Caro Overy: Veganuary

Caro Overy, Engagement Manager, reflects on her month of trying out a vegan lifestyle in January.

I’ve worked in Sustainability for most of my professional life, and so have quite frequently ended up in groups, meetings, or discussions where the climate impact of industrial farming is mentioned.  I fully understand the climate and health benefits of a diet with fewer animal products and more plant based food.

greenhouse gas infographic

Not to sound too heartless, but I’ve never had a huge problem with animals losing their lives for food production, although I do have a big problem with the way they’re treated in the process, and as such only ever bought organic dairy products and eggs. I rarely ate meat because my flatmate is vegetarian. You could argue these are reasonably environmentally sound choices, but they’re also convenient choices that don’t take any more time out of my day.

I really love good food, and I cook pretty well, but I’m not big on routine, so I can quite happily schedule a day and then realise I’ve forgotten to leave any time for eating, let alone preparing food. I’ve made it to 30 years old without experiencing any eating related health issues, but it’s definitely my ‘could do better’ area.Save-Little-Eric-try-vegan-this-january

I decided 2017 was the year to change
this, and to spend some time exploring and learning about food, and then I noticed Veganuary was a thing. It initially caught my attention because all truth told, it’s a pretty clumsy portmanteau, and I couldn’t tell how to pronounce it. Also I was quite critical of the ‘cute animal’ angle when my personal motivation is very strongly around global climate change. However, I tried running ‘vegan’ onto the front of the other 11 months of the year, and actually, credit where it’s due, Veganuary is the most convincing. It was around this point in mid-December that Veganuary had me. I signed up and got a really very useful recipe collection which got me off to a great start.

jackfruitMy first ‘proper’ vegan meal I cooked was a Club Mexicana recipe for BBQ pulled jackfruit, initially complicated by not really knowing what jackfruit was, but it’s 2017 and we have the internet so I looked it up and subsequently found it in the Chinese supermarket in my local area. It was absolutely delicious, and the day after I used the leftover sauce on some tofu with a chickpea and carrot salad. Cooking highlights since have been a spiced aubergine and coconut curry I made for a friend’s birthday dinner with surprisingly successful onion bhajis, some steamed filled dim sum buns, and the discovery of scrambled tofu and smashed avocado on toast. I also made vegan haggis with neeps and tatties for Burns night and made a stunning vegan chilli, although this one I realised I already knew.oreo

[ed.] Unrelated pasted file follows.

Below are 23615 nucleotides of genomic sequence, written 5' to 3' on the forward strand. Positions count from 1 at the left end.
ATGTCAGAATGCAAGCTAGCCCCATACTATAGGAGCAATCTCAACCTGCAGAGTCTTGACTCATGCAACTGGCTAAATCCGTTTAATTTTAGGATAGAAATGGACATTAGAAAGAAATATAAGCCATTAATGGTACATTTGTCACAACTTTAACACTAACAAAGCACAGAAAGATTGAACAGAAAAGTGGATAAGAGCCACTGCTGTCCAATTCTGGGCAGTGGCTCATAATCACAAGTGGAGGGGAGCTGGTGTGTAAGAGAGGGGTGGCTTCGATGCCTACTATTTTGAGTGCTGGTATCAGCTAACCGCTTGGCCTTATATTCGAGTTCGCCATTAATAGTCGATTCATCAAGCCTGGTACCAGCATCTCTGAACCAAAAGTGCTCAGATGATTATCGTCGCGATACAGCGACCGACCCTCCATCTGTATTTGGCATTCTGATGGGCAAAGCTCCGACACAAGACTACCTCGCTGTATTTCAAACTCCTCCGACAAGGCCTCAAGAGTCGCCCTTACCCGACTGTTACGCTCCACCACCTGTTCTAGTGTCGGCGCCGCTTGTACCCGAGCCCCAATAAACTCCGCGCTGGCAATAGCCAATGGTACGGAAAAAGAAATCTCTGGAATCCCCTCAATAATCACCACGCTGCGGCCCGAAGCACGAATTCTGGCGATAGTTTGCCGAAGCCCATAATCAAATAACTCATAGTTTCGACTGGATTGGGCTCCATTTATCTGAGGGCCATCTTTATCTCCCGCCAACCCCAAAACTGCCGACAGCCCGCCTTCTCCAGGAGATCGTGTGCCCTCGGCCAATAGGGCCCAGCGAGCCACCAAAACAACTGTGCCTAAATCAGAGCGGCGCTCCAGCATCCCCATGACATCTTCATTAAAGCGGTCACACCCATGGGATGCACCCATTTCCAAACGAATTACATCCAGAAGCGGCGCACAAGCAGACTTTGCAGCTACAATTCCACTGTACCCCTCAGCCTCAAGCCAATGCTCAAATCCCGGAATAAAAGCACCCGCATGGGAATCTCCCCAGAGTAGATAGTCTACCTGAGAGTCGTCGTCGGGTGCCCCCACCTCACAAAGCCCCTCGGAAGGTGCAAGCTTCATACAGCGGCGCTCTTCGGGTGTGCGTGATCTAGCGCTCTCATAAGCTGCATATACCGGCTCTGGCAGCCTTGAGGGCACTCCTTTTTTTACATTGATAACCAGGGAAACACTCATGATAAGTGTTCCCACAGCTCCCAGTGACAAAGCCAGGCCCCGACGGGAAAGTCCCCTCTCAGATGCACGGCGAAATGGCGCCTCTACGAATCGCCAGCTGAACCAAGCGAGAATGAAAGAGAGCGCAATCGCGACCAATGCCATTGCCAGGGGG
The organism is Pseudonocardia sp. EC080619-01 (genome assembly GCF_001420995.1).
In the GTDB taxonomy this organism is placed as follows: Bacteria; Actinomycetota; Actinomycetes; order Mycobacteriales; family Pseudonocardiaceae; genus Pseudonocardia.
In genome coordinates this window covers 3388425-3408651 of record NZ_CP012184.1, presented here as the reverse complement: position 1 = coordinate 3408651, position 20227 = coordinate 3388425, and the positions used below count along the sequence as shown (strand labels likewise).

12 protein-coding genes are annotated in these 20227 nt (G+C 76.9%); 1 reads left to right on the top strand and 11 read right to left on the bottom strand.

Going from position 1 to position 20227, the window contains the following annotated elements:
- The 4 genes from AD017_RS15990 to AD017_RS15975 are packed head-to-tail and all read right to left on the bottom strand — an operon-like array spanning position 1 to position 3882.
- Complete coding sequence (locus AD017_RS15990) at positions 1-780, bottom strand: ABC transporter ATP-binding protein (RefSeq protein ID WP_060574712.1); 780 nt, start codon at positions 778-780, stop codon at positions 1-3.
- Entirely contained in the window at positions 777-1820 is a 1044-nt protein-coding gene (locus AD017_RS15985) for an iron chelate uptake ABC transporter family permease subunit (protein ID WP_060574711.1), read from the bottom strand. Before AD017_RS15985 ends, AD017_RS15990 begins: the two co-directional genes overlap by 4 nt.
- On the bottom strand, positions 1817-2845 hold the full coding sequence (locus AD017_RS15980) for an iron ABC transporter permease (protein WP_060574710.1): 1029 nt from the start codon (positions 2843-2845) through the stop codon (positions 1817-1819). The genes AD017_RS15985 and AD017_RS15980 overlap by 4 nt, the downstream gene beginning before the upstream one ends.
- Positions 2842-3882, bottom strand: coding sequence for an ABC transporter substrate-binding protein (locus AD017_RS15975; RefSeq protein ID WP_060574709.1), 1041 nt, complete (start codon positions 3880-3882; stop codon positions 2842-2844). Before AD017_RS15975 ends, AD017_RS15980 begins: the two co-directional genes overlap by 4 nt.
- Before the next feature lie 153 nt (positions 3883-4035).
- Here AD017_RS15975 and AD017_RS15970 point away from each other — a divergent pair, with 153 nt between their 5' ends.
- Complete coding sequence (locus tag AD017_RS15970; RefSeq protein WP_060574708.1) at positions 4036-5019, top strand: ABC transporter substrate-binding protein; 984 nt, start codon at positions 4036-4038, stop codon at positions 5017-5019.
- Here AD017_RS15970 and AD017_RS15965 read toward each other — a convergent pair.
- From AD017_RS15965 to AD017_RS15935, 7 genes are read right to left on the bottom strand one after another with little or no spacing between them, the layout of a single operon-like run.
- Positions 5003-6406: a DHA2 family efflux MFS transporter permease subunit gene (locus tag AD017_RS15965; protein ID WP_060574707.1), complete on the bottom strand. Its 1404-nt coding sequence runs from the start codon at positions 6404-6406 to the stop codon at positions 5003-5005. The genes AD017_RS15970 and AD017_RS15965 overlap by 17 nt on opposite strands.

Essentially, I’ve learned new recipes that I wouldn’t otherwise have sought out,
discovered coconut yoghurt (which sadly isn’t better for you than dairy yoghurt but does taste amazing), and didn’t miss cheese anywhere near as much as I expected to. Also almond milk is brilliant. Vegan ‘surprises’ include ginger nuts, Oreos, and rich tea biscuits, although on the flip side, some crisps turn out to contain milk powder, which seems unnecessary. Another disappointing thing about reading all the labels is discovering how many products contain palm oil, the production of which is linked with deforestation.

It’s true that eating out and in groups is a little tricky. Options are usually falafel or overpriced pasta and tomato sauce, which is lovely the first two times but after that it can get a little monotonous. The more I learn through cooking and preparing vegan food, the more I realise there are loads of really delicious options that anybody who likes food would like. Eating out is made an unnecessarily awkward process because shops and cafes assume that only the minority will choose the vegan option, so therefore they don’t bother making the vegan option nice, and therefore nobody else orders it. It’s a vicious circle.

With what I now know about the possibilities of vegan cooking and eating, I’m inclined to continue cooking vegan after January just because I really like food and I’ve turned out to be better at cooking new things than I thought I might be. It’s likely I won’t go back to dairy milk or yoghurt, and I don’t think I’ll rely so heavily on cheese for flavor or protein. On the other hand, I probably won’t be super strict when eating out or with groups of people where I’m not preparing the food. Overall, I plan to continue thinking more about what I’m eating and where it comes from because it’s been an eye opening and enjoyable month.

Learn more about good food at the University

Why Veganuary? Animals. Health. Environment.

Published by

Caroline Overy

Caroline Overy

Caro joined the team in 2010 as a part of the Transition project. She coordinates projects to engage staff and and students in different sustainability initiatives across the University.